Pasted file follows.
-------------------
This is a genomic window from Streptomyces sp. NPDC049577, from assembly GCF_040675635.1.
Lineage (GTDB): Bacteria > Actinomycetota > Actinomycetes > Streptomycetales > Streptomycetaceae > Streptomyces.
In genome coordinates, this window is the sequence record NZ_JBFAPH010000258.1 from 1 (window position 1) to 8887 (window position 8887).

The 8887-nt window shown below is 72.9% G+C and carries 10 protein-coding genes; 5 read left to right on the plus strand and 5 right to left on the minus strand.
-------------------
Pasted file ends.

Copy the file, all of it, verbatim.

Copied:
This is a genomic window from Streptomyces sp. NPDC049577, from assembly GCF_040675635.1.
Lineage (GTDB): Bacteria > Actinomycetota > Actinomycetes > Streptomycetales > Streptomycetaceae > Streptomyces.
In genome coordinates, this window is the sequence record NZ_JBFAPH010000258.1 from 1 (window position 1) to 8887 (window position 8887).

The 8887-nt window shown below is 72.9% G+C and carries 10 protein-coding genes; 5 read left to right on the plus strand and 5 right to left on the minus strand.